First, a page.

Then the Elves came back, and their secret war of extermination drove any and all half-elves to the fringes of society. Those the Elves failed to kill they drove into hiding, robbing them of whatever wealth, security, happiness, and hope they might have had before the return.

In the case of Santurial, the remaining villagers still have contact with the outside world and probably could not survive without it. However, they have to know that, with even a scattering of humans across the continent having some idea of where they are, sooner or later the rangers are going to find them, and when that happens every living soul in their village is going to die by sword or flame. The Elves have all the time in the world to hunt them down, and the half-elves have no reason to believe this will ever change, that, after all these centuries, that any mercy will ever be shown them.

This is the world Ian was born into. His mother may have been an errant, but it is also possible that she fell into madness and despair because of what had happened to her and all that she had lost. Now, she is dead, and the sister Ian loved and hoped to save died with her.

This is the "context" of Ian's war with the Elves. Any judgment of Ian's actions, morally or rationally, has to start with this.
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Re: Yeah, I'm okay wit dat ...

Postby BloodHenge » April 22nd, 2008, 3:44 am

And, my comment that has apparently been glossed over...

Where is Ian's dad?
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Re: Yeah, I'm okay wit dat ...

Postby erewhon » April 22nd, 2008, 4:18 am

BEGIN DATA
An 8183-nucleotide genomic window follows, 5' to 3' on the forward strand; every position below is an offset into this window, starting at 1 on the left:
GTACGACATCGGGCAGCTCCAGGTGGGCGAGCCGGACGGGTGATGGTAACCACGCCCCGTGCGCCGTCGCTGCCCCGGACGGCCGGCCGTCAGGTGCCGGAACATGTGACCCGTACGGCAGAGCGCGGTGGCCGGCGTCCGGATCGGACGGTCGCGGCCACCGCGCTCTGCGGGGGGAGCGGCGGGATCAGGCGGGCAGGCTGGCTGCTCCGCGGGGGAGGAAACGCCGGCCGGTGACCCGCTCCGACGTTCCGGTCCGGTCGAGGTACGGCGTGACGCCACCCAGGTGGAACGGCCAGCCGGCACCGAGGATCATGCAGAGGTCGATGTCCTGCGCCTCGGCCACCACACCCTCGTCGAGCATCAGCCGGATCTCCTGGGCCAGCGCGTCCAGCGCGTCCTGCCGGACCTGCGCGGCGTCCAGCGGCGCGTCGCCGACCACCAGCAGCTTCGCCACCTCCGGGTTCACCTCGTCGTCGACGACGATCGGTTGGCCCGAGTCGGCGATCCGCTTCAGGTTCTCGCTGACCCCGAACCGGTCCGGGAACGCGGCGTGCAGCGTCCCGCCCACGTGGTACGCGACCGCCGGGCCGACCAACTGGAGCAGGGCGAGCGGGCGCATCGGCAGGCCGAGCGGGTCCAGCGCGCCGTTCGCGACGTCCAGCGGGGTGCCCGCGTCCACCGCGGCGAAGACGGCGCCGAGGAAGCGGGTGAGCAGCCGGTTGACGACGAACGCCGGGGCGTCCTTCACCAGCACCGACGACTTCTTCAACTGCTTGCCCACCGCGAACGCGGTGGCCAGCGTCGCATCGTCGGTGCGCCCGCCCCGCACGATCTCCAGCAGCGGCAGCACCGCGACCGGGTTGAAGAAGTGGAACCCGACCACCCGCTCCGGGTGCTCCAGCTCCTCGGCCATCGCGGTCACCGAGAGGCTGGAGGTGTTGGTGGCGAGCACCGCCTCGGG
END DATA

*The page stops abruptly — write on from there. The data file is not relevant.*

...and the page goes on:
Forrest wrote:I predict Meji will die in the crossfire, Ian will go even more ballistic, Tsuiraku will get involved - against the Elves at first, then siding with them against Ian - and Ian will eventually end up falling to the power of ye olde conventional firearms when the anti-magic grenade goes off and Jon is the only one left armed.


Dammit, don't you say that! If Meji dies, I'll go ballistic. I've invested too much hope that she'll actually grow up and become a meaningful contributor to the world to have her up and get killed for no reason.[/quote]

That's, uh, life!!! Wacky and random all over :(

Anyway, does Ian's dad hail from New Jersey? I was thinking Bawston Irish?
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Re: Yeah, I'm okay wit dat ...

Postby Slamlander » April 22nd, 2008, 5:24 am

BloodHenge wrote:And, my comment that has apparently been glossed over...

Where is Ian's dad?


Likely, an Errant Hunt victim ;)
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Re: Yeah, I'm okay wit dat ...

Postby Kian » April 22nd, 2008, 7:09 am